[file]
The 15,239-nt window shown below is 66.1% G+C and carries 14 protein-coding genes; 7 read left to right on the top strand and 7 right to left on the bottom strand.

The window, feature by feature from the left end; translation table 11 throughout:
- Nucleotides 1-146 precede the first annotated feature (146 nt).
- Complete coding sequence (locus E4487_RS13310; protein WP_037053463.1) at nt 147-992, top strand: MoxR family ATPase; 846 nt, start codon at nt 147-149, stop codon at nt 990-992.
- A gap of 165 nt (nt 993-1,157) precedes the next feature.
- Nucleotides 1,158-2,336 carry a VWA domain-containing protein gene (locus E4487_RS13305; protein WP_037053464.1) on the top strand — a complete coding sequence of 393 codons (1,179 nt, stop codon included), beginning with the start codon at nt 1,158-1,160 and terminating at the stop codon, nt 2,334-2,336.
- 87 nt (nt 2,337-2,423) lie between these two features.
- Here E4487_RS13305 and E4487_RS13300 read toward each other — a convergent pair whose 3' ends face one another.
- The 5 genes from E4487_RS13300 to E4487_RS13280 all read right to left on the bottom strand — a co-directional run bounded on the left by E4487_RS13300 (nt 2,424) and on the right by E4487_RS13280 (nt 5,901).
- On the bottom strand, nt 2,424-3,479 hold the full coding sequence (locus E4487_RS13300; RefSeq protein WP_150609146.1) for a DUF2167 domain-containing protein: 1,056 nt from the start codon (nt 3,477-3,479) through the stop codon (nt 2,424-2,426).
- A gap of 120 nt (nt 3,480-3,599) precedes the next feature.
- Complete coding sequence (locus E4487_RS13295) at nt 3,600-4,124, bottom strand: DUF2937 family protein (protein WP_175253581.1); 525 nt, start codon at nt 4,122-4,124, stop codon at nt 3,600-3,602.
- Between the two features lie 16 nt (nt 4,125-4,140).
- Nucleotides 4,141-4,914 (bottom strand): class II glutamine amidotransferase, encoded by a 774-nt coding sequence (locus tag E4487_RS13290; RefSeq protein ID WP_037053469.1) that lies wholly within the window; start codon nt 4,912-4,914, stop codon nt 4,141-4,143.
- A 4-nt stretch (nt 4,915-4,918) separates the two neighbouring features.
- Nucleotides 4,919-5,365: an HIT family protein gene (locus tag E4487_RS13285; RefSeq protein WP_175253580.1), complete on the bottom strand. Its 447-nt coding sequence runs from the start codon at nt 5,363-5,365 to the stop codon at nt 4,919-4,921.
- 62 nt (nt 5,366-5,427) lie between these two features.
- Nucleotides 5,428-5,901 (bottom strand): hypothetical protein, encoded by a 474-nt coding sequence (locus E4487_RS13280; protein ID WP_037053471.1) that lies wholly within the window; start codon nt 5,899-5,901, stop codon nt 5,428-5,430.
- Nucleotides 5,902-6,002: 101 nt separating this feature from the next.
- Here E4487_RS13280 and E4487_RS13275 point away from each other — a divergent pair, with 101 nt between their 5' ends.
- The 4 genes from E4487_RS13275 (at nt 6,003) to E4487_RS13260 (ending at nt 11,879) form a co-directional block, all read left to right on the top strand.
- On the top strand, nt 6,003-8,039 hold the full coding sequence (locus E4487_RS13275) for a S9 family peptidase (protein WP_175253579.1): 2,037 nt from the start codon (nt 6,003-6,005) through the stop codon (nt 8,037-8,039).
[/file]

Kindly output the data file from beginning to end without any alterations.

The 15,239-nt window shown below is 66.1% G+C and carries 14 protein-coding genes; 7 read left to right on the top strand and 7 right to left on the bottom strand.

The window, feature by feature from the left end; translation table 11 throughout:
- Nucleotides 1-146 precede the first annotated feature (146 nt).
- Complete coding sequence (locus E4487_RS13310; protein WP_037053463.1) at nt 147-992, top strand: MoxR family ATPase; 846 nt, start codon at nt 147-149, stop codon at nt 990-992.
- A gap of 165 nt (nt 993-1,157) precedes the next feature.
- Nucleotides 1,158-2,336 carry a VWA domain-containing protein gene (locus E4487_RS13305; protein WP_037053464.1) on the top strand — a complete coding sequence of 393 codons (1,179 nt, stop codon included), beginning with the start codon at nt 1,158-1,160 and terminating at the stop codon, nt 2,334-2,336.
- 87 nt (nt 2,337-2,423) lie between these two features.
- Here E4487_RS13305 and E4487_RS13300 read toward each other — a convergent pair whose 3' ends face one another.
- The 5 genes from E4487_RS13300 to E4487_RS13280 all read right to left on the bottom strand — a co-directional run bounded on the left by E4487_RS13300 (nt 2,424) and on the right by E4487_RS13280 (nt 5,901).
- On the bottom strand, nt 2,424-3,479 hold the full coding sequence (locus E4487_RS13300; RefSeq protein WP_150609146.1) for a DUF2167 domain-containing protein: 1,056 nt from the start codon (nt 3,477-3,479) through the stop codon (nt 2,424-2,426).
- A gap of 120 nt (nt 3,480-3,599) precedes the next feature.
- Complete coding sequence (locus E4487_RS13295) at nt 3,600-4,124, bottom strand: DUF2937 family protein (protein WP_175253581.1); 525 nt, start codon at nt 4,122-4,124, stop codon at nt 3,600-3,602.
- Between the two features lie 16 nt (nt 4,125-4,140).
- Nucleotides 4,141-4,914 (bottom strand): class II glutamine amidotransferase, encoded by a 774-nt coding sequence (locus tag E4487_RS13290; RefSeq protein ID WP_037053469.1) that lies wholly within the window; start codon nt 4,912-4,914, stop codon nt 4,141-4,143.
- A 4-nt stretch (nt 4,915-4,918) separates the two neighbouring features.
- Nucleotides 4,919-5,365: an HIT family protein gene (locus tag E4487_RS13285; RefSeq protein WP_175253580.1), complete on the bottom strand. Its 447-nt coding sequence runs from the start codon at nt 5,363-5,365 to the stop codon at nt 4,919-4,921.
- 62 nt (nt 5,366-5,427) lie between these two features.
- Nucleotides 5,428-5,901 (bottom strand): hypothetical protein, encoded by a 474-nt coding sequence (locus E4487_RS13280; protein ID WP_037053471.1) that lies wholly within the window; start codon nt 5,899-5,901, stop codon nt 5,428-5,430.
- Nucleotides 5,902-6,002: 101 nt separating this feature from the next.
- Here E4487_RS13280 and E4487_RS13275 point away from each other — a divergent pair, with 101 nt between their 5' ends.
- The 4 genes from E4487_RS13275 (at nt 6,003) to E4487_RS13260 (ending at nt 11,879) form a co-directional block, all read left to right on the top strand.
- On the top strand, nt 6,003-8,039 hold the full coding sequence (locus E4487_RS13275) for a S9 family peptidase (protein WP_175253579.1): 2,037 nt from the start codon (nt 6,003-6,005) through the stop codon (nt 8,037-8,039).